With the conclusion this week of the special session on ethics, state legislators now are free to open, or reopen, any of several other Pandora's boxes -- the most immediate of which is the on-again/off-again question of who gets to sit in the state Senate representing Shelby County's District 29.
Though Terry Roland, the Republican candidate in last fall's special election, continues to press his case, and Democrat Ophelia Ford, declared the winner back then, still sits provisionally, resisting Republican senators' efforts to void the election, two circumstances have blunted the edge of the drama and slowed its momentum.
One was last week's ruling on the case by U.S. district judge Bernice Donald, which raised as many questions as it answered. Both sides immediately claimed victory: Ford's side did so because Donald appeared to invalidate Roland's numerous challenges based on residence and improper registration procedures. Donald's ruling further mandated that any effort to void the election had to conform with statewide election practices that were observed before that special election -- which was to determine a successor to Ford's brother John Ford, a casualty of the Tennessee Waltz scandal.
But Roland's side still possessed the trump card that Donald's decision provisionally put in play: an up-or-down vote on voiding the election. Senate Republican leader Ron Ramsey, who prevailed in a preliminary vote of 17-14 some weeks back, has indicated he intends to proceed, presumably with his hand strengthened by the accession to Republican ranks last week of erstwhile Democrat Don McLeary of Humboldt.
The crossover vote of McLeary, then still a Democrat, in last month's preliminary "Committee of 33" session is what gave Ramsey the majority he needed for a formal and final vote by the Senate. It was the imminence of such a climactic vote that resulted in a temporary injunction by Donald at Ford's request. But the legal uncertainties still need to be sorted out before Ramsey, Roland, and the Republicans get to cross their Rubicon.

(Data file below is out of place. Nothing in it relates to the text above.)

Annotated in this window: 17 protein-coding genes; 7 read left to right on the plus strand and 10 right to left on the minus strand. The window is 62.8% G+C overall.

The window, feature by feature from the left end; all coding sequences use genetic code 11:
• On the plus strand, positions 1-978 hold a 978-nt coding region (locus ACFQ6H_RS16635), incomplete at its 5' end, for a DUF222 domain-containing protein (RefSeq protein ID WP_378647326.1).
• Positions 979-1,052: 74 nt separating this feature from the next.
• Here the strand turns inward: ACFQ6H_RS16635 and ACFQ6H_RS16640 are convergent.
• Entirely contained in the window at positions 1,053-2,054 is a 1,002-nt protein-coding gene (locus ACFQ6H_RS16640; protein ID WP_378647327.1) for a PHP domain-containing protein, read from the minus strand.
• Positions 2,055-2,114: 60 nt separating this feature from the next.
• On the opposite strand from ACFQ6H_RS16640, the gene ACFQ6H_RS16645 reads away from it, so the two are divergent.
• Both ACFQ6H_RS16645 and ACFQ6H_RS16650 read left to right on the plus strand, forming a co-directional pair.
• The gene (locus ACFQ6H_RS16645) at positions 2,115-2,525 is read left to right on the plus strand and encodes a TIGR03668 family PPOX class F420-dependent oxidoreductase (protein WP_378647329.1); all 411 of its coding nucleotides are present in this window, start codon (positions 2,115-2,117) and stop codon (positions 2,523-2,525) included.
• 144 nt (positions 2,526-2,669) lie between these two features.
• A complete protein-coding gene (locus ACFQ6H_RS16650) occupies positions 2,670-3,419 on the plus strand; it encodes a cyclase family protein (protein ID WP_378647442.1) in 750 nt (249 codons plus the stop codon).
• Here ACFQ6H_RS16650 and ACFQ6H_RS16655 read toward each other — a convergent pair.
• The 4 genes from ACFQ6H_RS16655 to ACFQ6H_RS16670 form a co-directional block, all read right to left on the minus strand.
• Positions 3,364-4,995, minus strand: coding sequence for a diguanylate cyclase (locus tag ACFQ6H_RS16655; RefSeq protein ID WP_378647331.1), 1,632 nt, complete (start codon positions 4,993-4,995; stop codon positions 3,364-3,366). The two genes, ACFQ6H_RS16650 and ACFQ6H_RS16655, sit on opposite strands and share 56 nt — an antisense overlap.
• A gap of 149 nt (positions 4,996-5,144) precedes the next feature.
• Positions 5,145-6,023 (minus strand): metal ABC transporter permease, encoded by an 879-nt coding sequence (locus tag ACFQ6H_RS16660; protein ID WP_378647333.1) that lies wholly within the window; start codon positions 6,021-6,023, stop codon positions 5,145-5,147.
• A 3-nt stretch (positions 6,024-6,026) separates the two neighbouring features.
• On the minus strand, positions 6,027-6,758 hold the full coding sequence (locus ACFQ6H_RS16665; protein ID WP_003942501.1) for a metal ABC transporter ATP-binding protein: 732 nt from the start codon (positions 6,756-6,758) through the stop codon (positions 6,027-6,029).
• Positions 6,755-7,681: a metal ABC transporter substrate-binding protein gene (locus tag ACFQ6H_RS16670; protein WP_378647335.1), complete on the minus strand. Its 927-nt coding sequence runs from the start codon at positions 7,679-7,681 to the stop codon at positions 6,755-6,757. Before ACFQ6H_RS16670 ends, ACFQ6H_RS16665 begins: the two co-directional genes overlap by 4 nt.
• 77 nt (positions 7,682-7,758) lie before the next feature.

Another development that may have rendered the District 29 showdown somewhat moot is the political tide that has further eroded the Democrats' position in the Senate. And though the issues of ethics in general and electoral reform in particular were, and continue to be, integral to the District 29 situation, those issues were always somewhat overshadowed by the pure politics of the case.
In the same week that McLeary made his surprise announcement of a party switch, a Republican state senator from Memphis, Curtis Person, announced that after 40 years as a legislator he would be vacating his seat this year -- conceivably to run for judge of Juvenile Court, where Person is currently a part-time administrator.
In one sense, that would mean no change in the Senate lineup. Republican Person will almost certainly be succeeded by a partymate. In another sense, however, the exit of Person, a longtime friend and ally of Lieutenant Governor John Wilder, a nominal Democrat, will have seismic consequences. Even though he formally voted for Ramsey over Wilder for speaker in January of last year, Person did so knowing that two other Republicans were going Wilder's way, assuring the venerable speaker a majority.
Whichever Republican ends up succeeding Person is unlikely to be so ambivalent. It could be an opportune time for the long preeminent Wilder, who is presumably disinclined to be a back-bencher, to consider retirement.
In any case, the high likelihood is that octogenarian Wilder will not be a candidate for reelection in 2008. Worsening the Democrats' predicament is the fact that Wilder's rural West Tennessee district, which includes many new bedroom suburbs of Memphis, has been slowly tilting Republican, and it could be ripe for plucking by the GOP.
The bottom line: Even without an opportunity to avail themselves of District 29 by means of a possible interim Republican appointee by the Shelby County Commission (the Democrats would be heavily favored to win the seat back this fall), the Republicans appear very much in the ascendant as short- and maybe even long-term masters of the Senate. The magic figure of 20 seats, out of 33 overall, would seem to be within their reach.